Michelle Kren, administrative director, discussed the long relationship that exists between the SCRHCD and St. John’s Health dating back several years. In 2015, the two agencies joined an affiliation agreement to share leadership, services and visiting specialists along with hospice care and access to group purchasing, she added.

The agreement also provides opportunities for staff and providers in Sublette County to shadow their counterparts at St. John’s and improve their skill sets, Michelle Kren said.

Dr. Paul Beaupre, former CEO at St. John’s, stressed the importance of keeping quality health care in Wyoming and leaving health-care decisions up to Wyomingites. St. John’s was the organization capable of providing a local partnership with the ability to strengthen health care in both Teton and Sublette counties.

Beaupre spoke to St. John’s independence and the organization’s close link to policymakers and bureaucrats in state agencies.

St. John’s is focused on keeping people well, a skill set that large hospitals can sometimes lack, Beaupre said. St. John’s strives to establish low-cost care, including services like Mental Health Jackson Hole that provides free behavioral health to more than 500 people, Beaupre explained. Few other organizations are willing to reach out to their community in similar ways, he added.

St. John’s receives cost-based reimbursement from Medicare and Medicaid for part of its revenue, but the company also has experience working in close relationships with large insurance providers and helping patients that are underinsured or uninsured, said John Kren, CFO. St. John’s is uniquely able to look at the whole financial picture, he added.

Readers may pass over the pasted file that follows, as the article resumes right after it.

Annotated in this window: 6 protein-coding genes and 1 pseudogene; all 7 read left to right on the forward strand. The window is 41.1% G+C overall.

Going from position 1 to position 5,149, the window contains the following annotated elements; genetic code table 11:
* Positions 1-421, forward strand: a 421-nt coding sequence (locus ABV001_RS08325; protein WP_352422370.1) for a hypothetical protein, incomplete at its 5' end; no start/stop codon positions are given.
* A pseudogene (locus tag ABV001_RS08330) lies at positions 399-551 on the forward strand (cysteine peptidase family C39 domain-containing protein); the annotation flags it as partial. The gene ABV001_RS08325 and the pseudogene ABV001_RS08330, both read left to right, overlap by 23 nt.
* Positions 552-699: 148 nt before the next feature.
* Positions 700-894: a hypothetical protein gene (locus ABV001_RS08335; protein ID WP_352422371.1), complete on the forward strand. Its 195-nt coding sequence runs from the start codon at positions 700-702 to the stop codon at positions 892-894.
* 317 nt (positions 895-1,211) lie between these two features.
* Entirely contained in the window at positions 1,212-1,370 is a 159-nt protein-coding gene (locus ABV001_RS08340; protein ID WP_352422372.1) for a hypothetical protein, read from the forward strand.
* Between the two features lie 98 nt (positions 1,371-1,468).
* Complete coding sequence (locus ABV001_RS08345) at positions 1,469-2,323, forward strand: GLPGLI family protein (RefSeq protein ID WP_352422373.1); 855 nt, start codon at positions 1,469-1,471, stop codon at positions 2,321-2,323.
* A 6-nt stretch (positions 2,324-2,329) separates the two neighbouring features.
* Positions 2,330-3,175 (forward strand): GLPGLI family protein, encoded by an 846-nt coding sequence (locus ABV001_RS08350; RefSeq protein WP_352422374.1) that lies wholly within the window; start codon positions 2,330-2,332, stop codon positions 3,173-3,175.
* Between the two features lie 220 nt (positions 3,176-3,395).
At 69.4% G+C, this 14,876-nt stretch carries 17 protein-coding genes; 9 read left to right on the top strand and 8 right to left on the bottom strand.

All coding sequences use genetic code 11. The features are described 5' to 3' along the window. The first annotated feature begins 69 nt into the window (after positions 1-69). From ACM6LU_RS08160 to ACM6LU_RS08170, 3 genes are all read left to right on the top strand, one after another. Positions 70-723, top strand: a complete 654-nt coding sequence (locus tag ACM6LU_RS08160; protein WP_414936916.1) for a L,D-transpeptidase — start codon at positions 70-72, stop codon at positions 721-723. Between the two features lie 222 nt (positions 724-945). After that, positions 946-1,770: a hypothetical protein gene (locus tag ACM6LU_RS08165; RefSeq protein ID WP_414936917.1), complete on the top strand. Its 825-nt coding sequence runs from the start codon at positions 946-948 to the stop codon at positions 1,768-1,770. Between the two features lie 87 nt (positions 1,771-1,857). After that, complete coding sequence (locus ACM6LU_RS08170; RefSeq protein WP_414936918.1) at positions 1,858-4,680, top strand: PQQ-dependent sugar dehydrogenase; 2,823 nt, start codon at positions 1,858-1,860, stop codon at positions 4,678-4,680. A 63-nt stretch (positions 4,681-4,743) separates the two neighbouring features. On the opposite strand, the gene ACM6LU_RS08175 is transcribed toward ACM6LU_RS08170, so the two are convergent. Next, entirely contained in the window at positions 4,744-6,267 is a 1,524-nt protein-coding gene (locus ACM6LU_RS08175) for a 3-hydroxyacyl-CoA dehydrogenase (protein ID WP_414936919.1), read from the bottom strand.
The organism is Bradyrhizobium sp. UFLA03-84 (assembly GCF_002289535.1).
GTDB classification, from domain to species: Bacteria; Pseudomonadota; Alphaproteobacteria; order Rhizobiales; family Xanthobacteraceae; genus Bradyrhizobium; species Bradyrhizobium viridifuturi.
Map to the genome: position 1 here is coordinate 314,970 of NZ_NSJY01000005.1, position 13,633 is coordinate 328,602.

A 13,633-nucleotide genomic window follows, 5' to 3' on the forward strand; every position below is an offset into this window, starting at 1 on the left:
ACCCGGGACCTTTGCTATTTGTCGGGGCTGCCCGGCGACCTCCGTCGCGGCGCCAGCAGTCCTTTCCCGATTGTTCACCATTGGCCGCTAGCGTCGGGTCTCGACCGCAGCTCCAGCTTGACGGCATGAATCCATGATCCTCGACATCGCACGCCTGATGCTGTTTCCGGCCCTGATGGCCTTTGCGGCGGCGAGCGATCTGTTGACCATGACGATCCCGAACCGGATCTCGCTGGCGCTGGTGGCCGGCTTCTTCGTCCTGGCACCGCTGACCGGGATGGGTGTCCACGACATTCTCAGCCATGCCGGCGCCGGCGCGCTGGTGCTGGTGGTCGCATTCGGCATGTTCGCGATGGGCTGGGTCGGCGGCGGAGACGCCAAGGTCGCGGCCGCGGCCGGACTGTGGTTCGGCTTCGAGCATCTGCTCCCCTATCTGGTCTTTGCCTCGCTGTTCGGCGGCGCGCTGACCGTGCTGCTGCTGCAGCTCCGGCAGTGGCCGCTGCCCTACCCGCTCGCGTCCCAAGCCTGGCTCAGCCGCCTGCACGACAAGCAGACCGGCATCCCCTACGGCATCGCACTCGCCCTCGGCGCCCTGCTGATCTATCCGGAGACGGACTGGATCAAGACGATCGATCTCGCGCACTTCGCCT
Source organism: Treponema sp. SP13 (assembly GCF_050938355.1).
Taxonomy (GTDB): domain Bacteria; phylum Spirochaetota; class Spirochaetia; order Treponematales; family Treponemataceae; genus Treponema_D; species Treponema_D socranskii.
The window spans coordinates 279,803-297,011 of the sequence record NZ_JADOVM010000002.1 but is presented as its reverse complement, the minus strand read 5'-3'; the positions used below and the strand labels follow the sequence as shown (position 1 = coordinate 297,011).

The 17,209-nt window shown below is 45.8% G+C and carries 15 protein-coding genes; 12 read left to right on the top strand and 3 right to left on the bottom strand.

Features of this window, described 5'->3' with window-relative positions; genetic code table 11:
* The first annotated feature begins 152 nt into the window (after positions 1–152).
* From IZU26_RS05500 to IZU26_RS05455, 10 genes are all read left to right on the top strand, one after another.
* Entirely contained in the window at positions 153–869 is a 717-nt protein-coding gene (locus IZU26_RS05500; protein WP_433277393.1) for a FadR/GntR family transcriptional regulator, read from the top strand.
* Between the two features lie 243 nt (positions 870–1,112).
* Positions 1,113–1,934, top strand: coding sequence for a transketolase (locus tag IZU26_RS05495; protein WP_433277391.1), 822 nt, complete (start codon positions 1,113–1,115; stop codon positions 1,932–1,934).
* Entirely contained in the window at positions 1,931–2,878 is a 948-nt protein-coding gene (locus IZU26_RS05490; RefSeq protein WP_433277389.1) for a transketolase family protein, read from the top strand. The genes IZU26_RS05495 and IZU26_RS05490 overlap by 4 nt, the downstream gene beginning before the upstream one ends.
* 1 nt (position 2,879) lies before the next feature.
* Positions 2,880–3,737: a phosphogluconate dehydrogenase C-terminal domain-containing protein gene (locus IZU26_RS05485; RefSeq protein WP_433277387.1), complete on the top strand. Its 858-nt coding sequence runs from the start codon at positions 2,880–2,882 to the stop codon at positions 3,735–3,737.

William Wagnon, current CEO, stated that St. John’s is completely committed to partnering with the hospital district whether or not the hospital district chooses St. John’s as its managing partner.

Beaupre envisioned a CAH in Sublette County hiring 200 to 300 employees that would add revenue to local businesses. The partnership would also allow both St. John’s and a CAH in Sublette County to form a stronger organization to attract providers and specialists.

John Kren emphasized that St. John’s tries not to outsource staff and specialists whenever possible. He believed that a partnership between Sublette County and St. John’s could benefit staff working in Jackson. Due to prohibitively high living costs in Teton County, John Kren envisioned a system where staff members lived in Sublette County and worked remotely. He added that 67 percent of St. John’s contractors and tradesmen on construction projects are local.

In response to questions about the Marbleton-Big Piney Clinic, he stated that the first goal is to focus on getting the CAH up and running in Sublette County. St. John’s is working on projects to build additional urgent care and primary care clinics in different communities around Teton County and recently spent more than $40 million on building a new long-term care facility.

St. John’s has received numerous accolades, including Newsweek’s Top Hospital Award for Wyoming and the Women’s Choice Award and recognition by the American College of Radiology. The assisted-living facility is rated 5-star by CMS.